training, not less.

>By Janet Elfring

I have had the “We want to talk all the time” request from a number of people in various classes over the past two and 1/2 years and I have found that it is not always suitable for teaching and or learning. There are a fair number of fair to midling level of students who only want to come to class and gab with their friends at the level of ability they have reached. They have no desire to work and attain a higher level.

They can only all talk if I break the class up into small groups and then I am only participating with one group at a time. If I give them subjects to talk about, they may do it for awhile but they usually fall back into gossip pretty quickly. I’ve tried recreating the groups so they are no always with their buddies. I’ve had students complain to me that there is too much discussion in class and they are not progressing because they are just talking to their friends and not gaining any real instruction.

I try to get them to talk in the class as a whole, but only a certain group are really ready and willing to do that and they dominate the discussion.

>Eve Ross – Beijing Institute of Machinery, China

I constantly struggle to get students to use English rather than Chinese.

Some use of L1 helps with understanding, but in my opinion, there should be almost no need to use the L1 in class after the first year or so of L2 learning. The three exceptions I would make to that rule are:

1) grammar is such a complex beast that it’s often best explained in the mother tongue.

2) occasionally an L1 “word is worth 1000 pictures”. When trying to explain a new word, *after* giving as many L2 verbal definitions, synonyms, and visual examples as possible, if students still don’t understand, *then* it’s okay to give the L1 equivalent of the word.

3) if a focus of the English course is translation or interpretation, then L1 obviously must be used.

Use of L2 in class is especially important in an EFL context, such as here in China, where it is nearly impossible to get students to speak English among themselves (or with anyone else) outside of class. So, if the students are going to practice their oral English, it will probably only happen if the teacher encourages speaking English in class.

One idea that I got from another teacher is to assign some students to monitor the others. If anyone speaks in the L1 during oral group work, the monitor-students give that group a slip of paper, which means reduced participation points at the end of the class period. When I use this method, I find the students all speak only English, so those assigned to be monitors actually get bored, because they have no one to give the slips of paper to! However, this activity proved to my intermediate and advanced students that they can speak only in English, that L1 use for them is just because of laziness at this point.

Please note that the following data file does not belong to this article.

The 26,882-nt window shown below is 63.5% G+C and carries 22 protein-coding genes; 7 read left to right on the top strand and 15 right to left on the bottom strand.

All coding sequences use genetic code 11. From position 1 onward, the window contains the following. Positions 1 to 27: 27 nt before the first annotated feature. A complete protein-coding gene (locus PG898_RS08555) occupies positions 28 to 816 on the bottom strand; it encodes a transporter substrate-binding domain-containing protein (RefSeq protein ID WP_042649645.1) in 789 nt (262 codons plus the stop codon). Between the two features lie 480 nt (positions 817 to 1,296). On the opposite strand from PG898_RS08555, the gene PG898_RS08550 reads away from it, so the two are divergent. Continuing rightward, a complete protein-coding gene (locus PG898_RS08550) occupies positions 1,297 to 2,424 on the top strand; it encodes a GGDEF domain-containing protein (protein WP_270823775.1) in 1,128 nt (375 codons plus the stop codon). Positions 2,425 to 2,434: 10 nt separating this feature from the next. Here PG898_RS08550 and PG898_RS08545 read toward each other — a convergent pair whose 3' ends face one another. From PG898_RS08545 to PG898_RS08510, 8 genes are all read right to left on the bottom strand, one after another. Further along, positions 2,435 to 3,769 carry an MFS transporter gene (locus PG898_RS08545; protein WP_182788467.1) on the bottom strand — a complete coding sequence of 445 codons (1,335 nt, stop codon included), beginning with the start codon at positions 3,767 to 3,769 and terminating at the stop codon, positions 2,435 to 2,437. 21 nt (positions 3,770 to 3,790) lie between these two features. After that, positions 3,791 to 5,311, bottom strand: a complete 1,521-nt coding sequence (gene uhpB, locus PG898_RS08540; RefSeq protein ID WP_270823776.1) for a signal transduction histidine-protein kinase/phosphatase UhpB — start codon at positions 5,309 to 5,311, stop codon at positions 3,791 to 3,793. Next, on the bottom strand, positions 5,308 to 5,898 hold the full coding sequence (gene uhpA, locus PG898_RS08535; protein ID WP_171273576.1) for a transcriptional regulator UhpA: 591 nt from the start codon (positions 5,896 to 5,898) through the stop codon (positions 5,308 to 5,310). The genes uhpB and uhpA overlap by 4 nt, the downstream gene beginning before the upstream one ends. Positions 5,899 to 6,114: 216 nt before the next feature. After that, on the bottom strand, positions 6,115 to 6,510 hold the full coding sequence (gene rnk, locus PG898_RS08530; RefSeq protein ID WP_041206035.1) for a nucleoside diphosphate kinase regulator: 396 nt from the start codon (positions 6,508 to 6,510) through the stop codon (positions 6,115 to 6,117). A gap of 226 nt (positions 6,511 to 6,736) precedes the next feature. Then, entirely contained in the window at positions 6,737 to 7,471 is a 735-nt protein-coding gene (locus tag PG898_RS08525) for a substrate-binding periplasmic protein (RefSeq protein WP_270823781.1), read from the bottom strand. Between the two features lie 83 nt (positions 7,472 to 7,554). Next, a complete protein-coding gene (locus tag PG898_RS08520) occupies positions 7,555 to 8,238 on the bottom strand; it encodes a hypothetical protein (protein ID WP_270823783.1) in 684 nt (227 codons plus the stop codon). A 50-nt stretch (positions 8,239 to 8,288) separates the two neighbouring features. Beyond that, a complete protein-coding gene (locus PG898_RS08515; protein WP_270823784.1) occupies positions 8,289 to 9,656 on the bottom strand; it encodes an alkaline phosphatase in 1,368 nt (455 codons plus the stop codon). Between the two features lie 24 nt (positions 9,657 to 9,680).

>By Margaret Orleans – Meiji Gakuen Junior/Senior High School, Kitakyushu, Japan

Joe Tomei of Kumamoto Gakuen University (a private four-year school known for its barrier-free campus in Japan) provided a series of well-thought out projects he uses to force/encourage his students to use English with each other outside the classroom.

The work for each project takes up the final twenty to thirty minutes of four consecutive once-a-week ninety-minute sessions. The earlier part of each class period is used for teaching/reinforcing skills/language that will be useful in carrying out the project. (Feedback language, types of questions, etc. for survey project; discussion phrases, postcard writing, etc., for good country project, etc.) The fifth week’s class is entirely consumed with oral reports on the projects. Each class having been divided into eight groups, one group is stationed in each corner of the room, while the remaining half of the class is randomly assigned as audience for each of the presenters. After a ten-minute presentation (given without notes but with a prepared poster), the audiences rotate and the groups present again.

After the fourth time through, the presenters and audience switch roles for the second half of the class.

The projects? His favorites over the years have come down to:

1. an interview (conducted in English, the students eventually realize, because it is much easier to ask the questions and get the answers in English than to translate all the questions and answers from Japanese afterwards) of students on the campus on any issue they wish

2. creating a flag, history, and economy for one of the eight fictional countries Joe has carved out of a world map

3. explaining and justifying their plan for spending $2 million on campus improvement

4. identifying problems with accessibility for any building on the campus and interviewing one of the handicapped students at the university.

5. a project that goes over very well in all-female classes is planning a wedding (including the writing of the vows)

The very nature of the projects, as well as the time necessary for completing them, necessitate the students meeting and working in English outside the classroom.